The Promenade Gallery presents the exhibition, “Who Is Afraid of Red, Yellow and Green,” with the work of Alban Muja, Adrian Paci, Anri Sala, Artan Shabani, Driant Zeneli and Fani Zguro. This exhibition consists of the work of some of those Albanian artists who are now working in an international context.
The title of this exhibit is based on the title of one of the pieces presented, namely Anri Sala’s short video, “Who Is Afraid of Red, Yellow and Green” (2008). In this video, the Albanian artist presents an unusual situation by focusing on a static plane, as spiders build their webs over a stoplight, without fearing the tension that the latter create.
Alban Muja, an artist working in Kosovo, presents the photograph, “Catch Me” which he completed during his residency in Santa Fe Institution, in 2008, a photo which portrays the artist running through the desert.
"The picture shows the moment in which the artist crosses the U.S.-Mexican border. Beyond the superficial impressions of a frivolous act, this carries in it a whole series of paradoxes and cultural peculiarities, as well as the big question about what freedom means in our time. For the Mexicans this free movement across the border is as restricted and controlled as it is for Alban Muja’s compatriots in Kosovo. In these paradoxes, the artist finds the true analogues of his own identity around the world and how to overcome them."
Adrian Paci, with his video “Nobody is Romantic Anymore,” continues a search which he has started much earlier on the relationship between art and the positioning of the artist. The central object of Paci’s video is a real person, his friend, painter Ilir Zefi, who continues to cultivate a romantic idea on the role of the artist as well as art production. However, the capacity for irony, auto-irony and melancholy, combined with a critical sense, do not allow the protagonist of the video to become pathetic.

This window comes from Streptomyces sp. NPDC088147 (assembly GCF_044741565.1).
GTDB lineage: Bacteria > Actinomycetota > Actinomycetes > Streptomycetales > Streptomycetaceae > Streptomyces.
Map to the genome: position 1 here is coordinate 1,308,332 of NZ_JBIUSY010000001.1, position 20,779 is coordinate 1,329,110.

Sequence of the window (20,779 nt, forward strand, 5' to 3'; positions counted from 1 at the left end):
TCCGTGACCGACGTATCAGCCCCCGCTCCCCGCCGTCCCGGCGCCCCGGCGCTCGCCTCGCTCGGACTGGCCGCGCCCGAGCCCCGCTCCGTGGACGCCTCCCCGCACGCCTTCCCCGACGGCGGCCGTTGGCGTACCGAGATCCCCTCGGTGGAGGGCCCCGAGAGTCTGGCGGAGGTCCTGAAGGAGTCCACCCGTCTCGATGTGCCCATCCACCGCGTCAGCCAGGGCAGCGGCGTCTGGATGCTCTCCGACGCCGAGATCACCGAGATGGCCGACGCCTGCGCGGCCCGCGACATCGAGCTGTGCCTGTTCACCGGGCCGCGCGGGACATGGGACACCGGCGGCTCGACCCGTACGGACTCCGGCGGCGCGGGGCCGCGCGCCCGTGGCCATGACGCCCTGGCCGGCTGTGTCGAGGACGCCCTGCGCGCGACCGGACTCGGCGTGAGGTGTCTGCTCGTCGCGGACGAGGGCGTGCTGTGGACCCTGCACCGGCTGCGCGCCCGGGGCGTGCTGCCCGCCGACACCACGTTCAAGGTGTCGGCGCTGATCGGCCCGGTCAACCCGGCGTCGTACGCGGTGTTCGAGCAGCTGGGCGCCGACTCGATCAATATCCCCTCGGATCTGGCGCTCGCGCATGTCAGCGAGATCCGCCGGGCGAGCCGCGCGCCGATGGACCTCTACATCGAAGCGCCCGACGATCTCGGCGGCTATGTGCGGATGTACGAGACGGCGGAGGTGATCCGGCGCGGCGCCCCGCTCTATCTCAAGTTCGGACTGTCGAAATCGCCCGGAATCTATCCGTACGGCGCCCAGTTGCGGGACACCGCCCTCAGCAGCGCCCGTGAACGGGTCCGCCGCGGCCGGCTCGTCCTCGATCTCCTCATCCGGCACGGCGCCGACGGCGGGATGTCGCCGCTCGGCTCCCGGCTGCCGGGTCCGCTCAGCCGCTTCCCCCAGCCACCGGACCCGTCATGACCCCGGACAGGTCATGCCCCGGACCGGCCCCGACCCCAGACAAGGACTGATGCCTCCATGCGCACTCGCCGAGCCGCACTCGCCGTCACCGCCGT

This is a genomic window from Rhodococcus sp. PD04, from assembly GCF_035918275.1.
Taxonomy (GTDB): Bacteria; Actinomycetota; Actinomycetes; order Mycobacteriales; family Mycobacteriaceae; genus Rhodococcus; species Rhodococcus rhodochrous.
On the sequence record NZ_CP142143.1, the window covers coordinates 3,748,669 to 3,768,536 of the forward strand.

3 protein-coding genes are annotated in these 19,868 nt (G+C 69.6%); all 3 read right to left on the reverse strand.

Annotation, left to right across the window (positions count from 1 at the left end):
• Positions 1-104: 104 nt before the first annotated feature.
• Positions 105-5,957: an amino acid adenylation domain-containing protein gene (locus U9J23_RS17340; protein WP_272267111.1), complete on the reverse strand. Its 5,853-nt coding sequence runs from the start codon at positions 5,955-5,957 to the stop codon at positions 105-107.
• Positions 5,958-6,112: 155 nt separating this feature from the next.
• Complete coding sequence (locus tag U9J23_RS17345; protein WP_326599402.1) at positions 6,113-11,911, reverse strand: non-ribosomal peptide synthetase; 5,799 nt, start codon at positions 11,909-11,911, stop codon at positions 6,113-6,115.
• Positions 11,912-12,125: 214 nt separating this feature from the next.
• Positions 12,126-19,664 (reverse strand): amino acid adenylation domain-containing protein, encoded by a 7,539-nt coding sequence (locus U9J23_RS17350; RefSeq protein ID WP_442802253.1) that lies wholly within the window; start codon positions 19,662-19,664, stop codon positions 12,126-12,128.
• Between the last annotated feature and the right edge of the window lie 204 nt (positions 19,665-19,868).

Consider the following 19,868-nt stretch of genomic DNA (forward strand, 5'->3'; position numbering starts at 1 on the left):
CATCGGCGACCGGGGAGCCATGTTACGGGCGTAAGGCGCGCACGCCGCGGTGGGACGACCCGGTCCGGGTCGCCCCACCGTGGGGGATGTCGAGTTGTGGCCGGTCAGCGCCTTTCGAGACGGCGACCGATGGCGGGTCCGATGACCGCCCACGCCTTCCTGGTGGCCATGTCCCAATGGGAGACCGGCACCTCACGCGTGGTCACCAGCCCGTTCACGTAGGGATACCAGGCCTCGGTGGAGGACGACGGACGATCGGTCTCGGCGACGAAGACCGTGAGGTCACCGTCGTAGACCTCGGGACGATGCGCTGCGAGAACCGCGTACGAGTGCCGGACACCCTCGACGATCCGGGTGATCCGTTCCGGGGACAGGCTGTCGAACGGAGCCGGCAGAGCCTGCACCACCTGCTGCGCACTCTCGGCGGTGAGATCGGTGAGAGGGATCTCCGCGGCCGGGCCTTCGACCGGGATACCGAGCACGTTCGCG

Artan Shabani, on the other hand, presents two photographs, “The Singing Lions,” whose focus is the dialectics between the influence and consumption of architecture on/by human beings, and vice versa.
Driant Zeneli presents the video, “All Art Has Been Contemporary,” a neon slogan of Maurizio Nannuci which was installed on the building of Galleria Civica D’Arte Moderna e Contemporanea in Turin; because of a technical problem some of the letters are not properly lit, thus completely changing the concept of the slogan, a situation which the Albanian artist documents in his video.
Fani Zguro presents his photograph “To Divide it,” which highlights the past, for example, how adolescents, because they had no money would transform a cigarette into a ruler so as to equally divide it amongst themselves